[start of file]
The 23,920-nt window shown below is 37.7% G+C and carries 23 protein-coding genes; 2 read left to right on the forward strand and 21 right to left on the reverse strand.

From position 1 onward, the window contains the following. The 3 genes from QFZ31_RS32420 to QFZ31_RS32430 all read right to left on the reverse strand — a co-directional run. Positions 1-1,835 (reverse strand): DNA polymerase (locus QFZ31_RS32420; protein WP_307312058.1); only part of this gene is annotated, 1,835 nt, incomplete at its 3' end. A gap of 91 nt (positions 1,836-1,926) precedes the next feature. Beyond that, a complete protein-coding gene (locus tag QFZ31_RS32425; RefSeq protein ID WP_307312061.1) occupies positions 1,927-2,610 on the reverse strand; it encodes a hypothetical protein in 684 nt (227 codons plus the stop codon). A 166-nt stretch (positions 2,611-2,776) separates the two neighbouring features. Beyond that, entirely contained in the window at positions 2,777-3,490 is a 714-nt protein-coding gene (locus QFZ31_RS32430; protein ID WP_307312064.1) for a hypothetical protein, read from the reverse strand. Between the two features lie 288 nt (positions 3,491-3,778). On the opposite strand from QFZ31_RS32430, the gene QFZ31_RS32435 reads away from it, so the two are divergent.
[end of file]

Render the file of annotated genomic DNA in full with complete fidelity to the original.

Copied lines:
The 23,920-nt window shown below is 37.7% G+C and carries 23 protein-coding genes; 2 read left to right on the forward strand and 21 right to left on the reverse strand.

From position 1 onward, the window contains the following. The 3 genes from QFZ31_RS32420 to QFZ31_RS32430 all read right to left on the reverse strand — a co-directional run. Positions 1-1,835 (reverse strand): DNA polymerase (locus QFZ31_RS32420; protein WP_307312058.1); only part of this gene is annotated, 1,835 nt, incomplete at its 3' end. A gap of 91 nt (positions 1,836-1,926) precedes the next feature. Beyond that, a complete protein-coding gene (locus tag QFZ31_RS32425; RefSeq protein ID WP_307312061.1) occupies positions 1,927-2,610 on the reverse strand; it encodes a hypothetical protein in 684 nt (227 codons plus the stop codon). A 166-nt stretch (positions 2,611-2,776) separates the two neighbouring features. Beyond that, entirely contained in the window at positions 2,777-3,490 is a 714-nt protein-coding gene (locus QFZ31_RS32430; protein ID WP_307312064.1) for a hypothetical protein, read from the reverse strand. Between the two features lie 288 nt (positions 3,491-3,778). On the opposite strand from QFZ31_RS32430, the gene QFZ31_RS32435 reads away from it, so the two are divergent.